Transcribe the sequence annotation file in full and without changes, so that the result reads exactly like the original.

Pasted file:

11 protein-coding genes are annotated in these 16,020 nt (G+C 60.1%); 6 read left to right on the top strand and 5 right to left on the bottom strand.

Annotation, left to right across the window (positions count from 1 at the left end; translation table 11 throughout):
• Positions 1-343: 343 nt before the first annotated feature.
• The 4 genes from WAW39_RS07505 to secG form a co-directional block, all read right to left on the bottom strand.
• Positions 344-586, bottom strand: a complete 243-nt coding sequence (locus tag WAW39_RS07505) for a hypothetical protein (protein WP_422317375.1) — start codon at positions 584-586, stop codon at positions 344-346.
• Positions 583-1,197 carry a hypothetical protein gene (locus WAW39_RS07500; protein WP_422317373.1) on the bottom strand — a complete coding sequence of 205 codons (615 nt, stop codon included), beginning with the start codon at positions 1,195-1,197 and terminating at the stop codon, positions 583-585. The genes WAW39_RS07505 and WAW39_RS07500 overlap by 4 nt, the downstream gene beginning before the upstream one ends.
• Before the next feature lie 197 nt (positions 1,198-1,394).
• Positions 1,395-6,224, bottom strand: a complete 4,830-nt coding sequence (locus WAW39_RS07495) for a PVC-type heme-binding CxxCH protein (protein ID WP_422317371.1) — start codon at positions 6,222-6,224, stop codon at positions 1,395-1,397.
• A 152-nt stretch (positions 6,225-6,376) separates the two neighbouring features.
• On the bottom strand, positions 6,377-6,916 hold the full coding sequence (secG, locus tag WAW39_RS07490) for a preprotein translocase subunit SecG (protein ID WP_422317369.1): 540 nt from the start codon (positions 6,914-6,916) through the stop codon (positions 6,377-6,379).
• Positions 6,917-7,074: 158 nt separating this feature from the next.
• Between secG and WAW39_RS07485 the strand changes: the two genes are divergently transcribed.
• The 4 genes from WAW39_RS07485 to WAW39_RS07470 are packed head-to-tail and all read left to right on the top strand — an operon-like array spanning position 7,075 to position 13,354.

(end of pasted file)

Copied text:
11 protein-coding genes are annotated in these 16,020 nt (G+C 60.1%); 6 read left to right on the top strand and 5 right to left on the bottom strand.

Annotation, left to right across the window (positions count from 1 at the left end; translation table 11 throughout):
• Positions 1-343: 343 nt before the first annotated feature.
• The 4 genes from WAW39_RS07505 to secG form a co-directional block, all read right to left on the bottom strand.
• Positions 344-586, bottom strand: a complete 243-nt coding sequence (locus tag WAW39_RS07505) for a hypothetical protein (protein WP_422317375.1) — start codon at positions 584-586, stop codon at positions 344-346.
• Positions 583-1,197 carry a hypothetical protein gene (locus WAW39_RS07500; protein WP_422317373.1) on the bottom strand — a complete coding sequence of 205 codons (615 nt, stop codon included), beginning with the start codon at positions 1,195-1,197 and terminating at the stop codon, positions 583-585. The genes WAW39_RS07505 and WAW39_RS07500 overlap by 4 nt, the downstream gene beginning before the upstream one ends.
• Before the next feature lie 197 nt (positions 1,198-1,394).
• Positions 1,395-6,224, bottom strand: a complete 4,830-nt coding sequence (locus WAW39_RS07495) for a PVC-type heme-binding CxxCH protein (protein ID WP_422317371.1) — start codon at positions 6,222-6,224, stop codon at positions 1,395-1,397.
• A 152-nt stretch (positions 6,225-6,376) separates the two neighbouring features.
• On the bottom strand, positions 6,377-6,916 hold the full coding sequence (secG, locus tag WAW39_RS07490) for a preprotein translocase subunit SecG (protein ID WP_422317369.1): 540 nt from the start codon (positions 6,914-6,916) through the stop codon (positions 6,377-6,379).
• Positions 6,917-7,074: 158 nt separating this feature from the next.
• Between secG and WAW39_RS07485 the strand changes: the two genes are divergently transcribed.
• The 4 genes from WAW39_RS07485 to WAW39_RS07470 are packed head-to-tail and all read left to right on the top strand — an operon-like array spanning position 7,075 to position 13,354.